A: Research is by definition exploratory, which means that (a) we do not know what will work and (b) we need to explore many paths, we need a lot of diversity of research directions in the scientific community. So I can only tell you about my current gut feelings and visions of where I see important challenges and opportunities that appeal to my personal aesthetics and instincts. Here are some elements of this:
* unsupervised learning is crucial and we do not do it right yet (there are many arguments I and others have written and talked about to justify this)
* deep learning research is likely to continue its expansion from traditional pattern recognition jobs to full-scale AI tasks involving symbolic manipulation, memory, planning and reasoning. This will be important for reaching to full understanding of natural language and dialogue with humans (i.e., pass the Turing test). Similarly, we are seeing deep learning expanding into the territories of reinforcement learning, control and robotics and that is just the beginning.
* for AI, we probably still have a lot to gain from a better understanding of the brain and trying to find machine learning explanations for what brains are doing
* maximum likelihood can be improved upon, it is not necessarily the best objective when learning in complex high-dimensional domains (as arises in unsupervised learning and structured output scenarios)
* the quest for AI based on deep learning (and not just consumer products) will greatly benefit from substantial increases in computational capabilities, which probably means specialized hardware; this is because AI requires lots of knowledge about the world (and reasoning about it), which requires large models trained over very large datasets and this all requires much more computing power than we currently use.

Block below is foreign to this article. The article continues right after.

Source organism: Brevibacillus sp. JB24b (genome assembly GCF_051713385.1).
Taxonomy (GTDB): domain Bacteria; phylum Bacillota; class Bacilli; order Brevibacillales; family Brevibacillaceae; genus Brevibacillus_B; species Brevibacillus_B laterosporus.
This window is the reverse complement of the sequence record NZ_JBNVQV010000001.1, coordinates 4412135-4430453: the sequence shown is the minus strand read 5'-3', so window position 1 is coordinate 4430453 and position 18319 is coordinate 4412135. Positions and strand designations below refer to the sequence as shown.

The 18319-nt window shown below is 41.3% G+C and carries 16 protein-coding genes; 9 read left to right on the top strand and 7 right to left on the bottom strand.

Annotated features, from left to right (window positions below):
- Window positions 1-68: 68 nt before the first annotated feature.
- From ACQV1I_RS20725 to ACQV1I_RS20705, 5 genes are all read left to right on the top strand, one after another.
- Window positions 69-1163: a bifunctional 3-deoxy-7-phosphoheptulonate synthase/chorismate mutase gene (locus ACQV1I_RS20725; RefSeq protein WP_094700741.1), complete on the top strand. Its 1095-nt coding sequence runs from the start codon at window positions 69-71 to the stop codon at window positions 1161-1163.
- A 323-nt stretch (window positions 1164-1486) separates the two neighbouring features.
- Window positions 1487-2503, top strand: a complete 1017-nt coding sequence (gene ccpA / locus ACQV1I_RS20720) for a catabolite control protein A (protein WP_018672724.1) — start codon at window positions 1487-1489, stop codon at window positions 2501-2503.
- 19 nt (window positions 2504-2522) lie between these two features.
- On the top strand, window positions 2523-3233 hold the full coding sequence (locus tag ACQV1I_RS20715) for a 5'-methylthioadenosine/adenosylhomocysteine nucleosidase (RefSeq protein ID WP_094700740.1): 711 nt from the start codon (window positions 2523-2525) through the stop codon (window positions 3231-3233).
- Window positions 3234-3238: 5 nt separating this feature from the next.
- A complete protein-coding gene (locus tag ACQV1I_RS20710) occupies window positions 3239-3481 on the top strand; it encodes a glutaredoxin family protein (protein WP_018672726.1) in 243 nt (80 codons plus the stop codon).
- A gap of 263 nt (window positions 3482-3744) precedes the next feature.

See also my answers to the "open research areas" question.
A: No single paper stands out, and I realize talking to people that different researchers are impressed by different contributions, so the choice of the advances below is very subjective:
* the Batch Normalization paper is exciting because of the impact it already had in training numerous architectures, and it has been adopted as a standard
* the Ladder Networks paper is exciting because it is bringing back unsupervised learning ideas (here some particularly interesting stack of denoising autoencoders) into the competition with straight supervised learning, especially in a semi-supervised context
* this year's papers on generative adversarial networks (GAN), the LAPGAN and DCGAN, have really raised the bar on generative modelling of images in impressive ways, suddenly making this approach the leader and contributing to the spirit of rapid progress in unsupervised learning over the last year; they compete with another big advance in deep generative modelling based on variational autoencoders, including the very impressive DRAW paper from early last year.
* the papers that use content-based attention mechanisms have been numerous over the past year; I saw it start with our neural machine translation with attention, followed by the neural Turing machine (and later the end-to-end memory networks), and many exciting uses of this type of processing for things like caption generation and manipulating data structures (I liked in particular the Pointer Networks and the other papers on differentiable data structure operations with stacks, queues, Teaching Machines to Read and Comprehend, etc.). So this architectural device is here to stay...
A: First you need to be trained with the appropriate basis in mathematics and computer science. In the case of deep learning, you can see part 1 of the MIT Press Deep Learning book (available online for now, eventually MIT Press will have a real paper book) to either brush up on these or see which areas of math and CS are most relevant. Then you need to read on machine learning (there are several good books, such as Chris Bishop's and Kevin Murphy's, online videos such as Andrew Ng's coursera's class and Hugo Larochelle's videos on neural networks, and you can get a summary of many of the basic issues in chapter 5 of the Deep Learning book). Then you need to start practicing, i.e., programming some learning algorithms yourself and playing with them on data, try to compete in some Kaggle competitions, for example. Try to become an expert at optimizing hyper-parameters and choosing models appropriately. In parallel, continue reading. If you are interested in deep learning, part 2 of my book will give you the basis for the most common algorithms. At that point you should have enough background to start a steady regimen of reading papers that tickle your fancy.